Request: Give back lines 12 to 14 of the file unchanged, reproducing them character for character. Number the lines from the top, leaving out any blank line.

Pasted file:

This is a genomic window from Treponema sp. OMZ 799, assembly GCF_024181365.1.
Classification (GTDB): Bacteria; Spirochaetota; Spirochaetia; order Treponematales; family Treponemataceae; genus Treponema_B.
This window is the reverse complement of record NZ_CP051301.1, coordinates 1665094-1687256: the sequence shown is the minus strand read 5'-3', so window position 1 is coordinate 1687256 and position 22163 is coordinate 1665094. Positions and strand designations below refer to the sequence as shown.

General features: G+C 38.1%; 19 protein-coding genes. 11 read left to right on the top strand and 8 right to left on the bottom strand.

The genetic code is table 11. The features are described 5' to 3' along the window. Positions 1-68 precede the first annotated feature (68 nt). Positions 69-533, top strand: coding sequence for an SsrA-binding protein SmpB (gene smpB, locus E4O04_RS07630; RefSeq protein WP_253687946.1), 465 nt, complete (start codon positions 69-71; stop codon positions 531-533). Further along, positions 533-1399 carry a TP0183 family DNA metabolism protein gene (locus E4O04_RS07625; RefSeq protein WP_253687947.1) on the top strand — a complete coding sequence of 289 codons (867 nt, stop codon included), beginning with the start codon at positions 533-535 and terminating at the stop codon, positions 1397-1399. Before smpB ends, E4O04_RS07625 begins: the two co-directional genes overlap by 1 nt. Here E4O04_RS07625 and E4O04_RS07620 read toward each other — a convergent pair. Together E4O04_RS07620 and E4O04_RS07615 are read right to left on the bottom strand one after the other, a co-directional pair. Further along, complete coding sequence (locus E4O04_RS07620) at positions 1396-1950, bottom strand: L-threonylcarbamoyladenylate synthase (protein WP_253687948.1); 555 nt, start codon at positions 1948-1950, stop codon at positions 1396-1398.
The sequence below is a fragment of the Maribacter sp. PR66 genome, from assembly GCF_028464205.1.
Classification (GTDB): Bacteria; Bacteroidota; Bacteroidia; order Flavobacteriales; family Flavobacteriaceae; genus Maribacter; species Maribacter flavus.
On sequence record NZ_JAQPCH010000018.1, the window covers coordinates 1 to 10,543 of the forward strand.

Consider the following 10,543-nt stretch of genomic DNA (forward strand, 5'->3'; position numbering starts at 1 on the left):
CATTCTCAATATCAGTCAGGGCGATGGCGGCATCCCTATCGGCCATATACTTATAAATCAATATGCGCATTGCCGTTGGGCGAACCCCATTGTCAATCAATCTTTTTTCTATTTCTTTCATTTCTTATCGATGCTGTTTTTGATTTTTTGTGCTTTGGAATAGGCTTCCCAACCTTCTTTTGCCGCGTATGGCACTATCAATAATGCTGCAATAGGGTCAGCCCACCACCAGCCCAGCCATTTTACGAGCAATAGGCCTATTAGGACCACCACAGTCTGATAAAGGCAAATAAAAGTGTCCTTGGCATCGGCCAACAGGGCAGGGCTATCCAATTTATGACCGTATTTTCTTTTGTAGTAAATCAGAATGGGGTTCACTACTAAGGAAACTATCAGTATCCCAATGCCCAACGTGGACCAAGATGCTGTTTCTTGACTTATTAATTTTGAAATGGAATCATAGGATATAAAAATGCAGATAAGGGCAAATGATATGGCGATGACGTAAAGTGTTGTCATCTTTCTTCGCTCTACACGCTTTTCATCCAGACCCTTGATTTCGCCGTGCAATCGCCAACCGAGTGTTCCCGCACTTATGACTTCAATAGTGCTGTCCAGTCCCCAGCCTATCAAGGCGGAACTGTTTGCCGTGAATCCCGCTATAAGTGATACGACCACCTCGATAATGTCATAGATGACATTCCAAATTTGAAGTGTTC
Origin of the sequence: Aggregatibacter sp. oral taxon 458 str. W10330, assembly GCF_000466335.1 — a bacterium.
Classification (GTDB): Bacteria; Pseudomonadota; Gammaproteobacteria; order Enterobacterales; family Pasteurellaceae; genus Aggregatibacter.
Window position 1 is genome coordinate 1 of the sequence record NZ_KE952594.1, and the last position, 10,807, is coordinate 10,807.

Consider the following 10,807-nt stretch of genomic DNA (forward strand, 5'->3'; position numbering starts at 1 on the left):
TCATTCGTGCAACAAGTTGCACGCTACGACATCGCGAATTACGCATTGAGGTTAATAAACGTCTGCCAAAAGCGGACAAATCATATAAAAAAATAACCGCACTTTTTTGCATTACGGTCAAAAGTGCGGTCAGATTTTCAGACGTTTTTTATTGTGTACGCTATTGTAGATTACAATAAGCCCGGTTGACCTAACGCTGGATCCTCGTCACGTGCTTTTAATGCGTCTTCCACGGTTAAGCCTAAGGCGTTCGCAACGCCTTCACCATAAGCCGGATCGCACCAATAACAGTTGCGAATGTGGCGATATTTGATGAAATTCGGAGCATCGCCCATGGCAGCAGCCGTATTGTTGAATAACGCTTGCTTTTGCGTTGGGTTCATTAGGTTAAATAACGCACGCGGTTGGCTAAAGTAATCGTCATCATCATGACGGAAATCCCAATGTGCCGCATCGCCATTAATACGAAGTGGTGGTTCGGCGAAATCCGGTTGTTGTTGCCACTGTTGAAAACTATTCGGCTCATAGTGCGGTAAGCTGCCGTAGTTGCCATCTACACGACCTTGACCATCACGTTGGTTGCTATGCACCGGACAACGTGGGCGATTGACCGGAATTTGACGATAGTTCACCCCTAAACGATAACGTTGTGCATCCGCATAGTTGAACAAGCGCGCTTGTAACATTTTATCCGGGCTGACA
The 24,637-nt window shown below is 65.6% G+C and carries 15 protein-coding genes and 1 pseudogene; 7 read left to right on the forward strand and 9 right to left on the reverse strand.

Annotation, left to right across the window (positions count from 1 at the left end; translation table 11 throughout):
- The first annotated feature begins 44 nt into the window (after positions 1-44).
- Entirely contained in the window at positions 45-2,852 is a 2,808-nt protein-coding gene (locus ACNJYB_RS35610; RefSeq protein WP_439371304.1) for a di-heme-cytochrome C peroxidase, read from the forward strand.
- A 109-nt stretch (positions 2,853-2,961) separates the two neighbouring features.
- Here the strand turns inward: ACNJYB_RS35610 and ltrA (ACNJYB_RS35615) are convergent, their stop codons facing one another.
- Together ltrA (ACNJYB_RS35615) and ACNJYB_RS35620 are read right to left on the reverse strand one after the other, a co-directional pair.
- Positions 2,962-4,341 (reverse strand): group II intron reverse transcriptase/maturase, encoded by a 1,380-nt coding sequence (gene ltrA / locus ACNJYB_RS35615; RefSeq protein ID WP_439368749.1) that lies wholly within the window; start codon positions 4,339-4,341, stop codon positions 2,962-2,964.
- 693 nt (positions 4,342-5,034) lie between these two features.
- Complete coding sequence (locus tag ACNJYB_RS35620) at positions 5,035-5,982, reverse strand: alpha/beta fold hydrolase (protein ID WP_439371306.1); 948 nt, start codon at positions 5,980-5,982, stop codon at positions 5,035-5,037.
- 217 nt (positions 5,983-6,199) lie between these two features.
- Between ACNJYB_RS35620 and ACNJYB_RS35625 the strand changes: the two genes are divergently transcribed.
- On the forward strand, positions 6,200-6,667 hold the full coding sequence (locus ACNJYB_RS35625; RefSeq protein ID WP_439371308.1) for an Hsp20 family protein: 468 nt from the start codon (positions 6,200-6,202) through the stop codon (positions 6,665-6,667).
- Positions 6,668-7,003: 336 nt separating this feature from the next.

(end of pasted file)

Classification (GTDB): Bacteria; Pseudomonadota; Gammaproteobacteria; order Enterobacterales; family Pasteurellaceae; genus Aggregatibacter.
Window position 1 is genome coordinate 1 of the sequence record NZ_KE952594.1, and the last position, 10,807, is coordinate 10,807.

Consider the following 10,807-nt stretch of genomic DNA (forward strand, 5'->3'; position numbering starts at 1 on the left):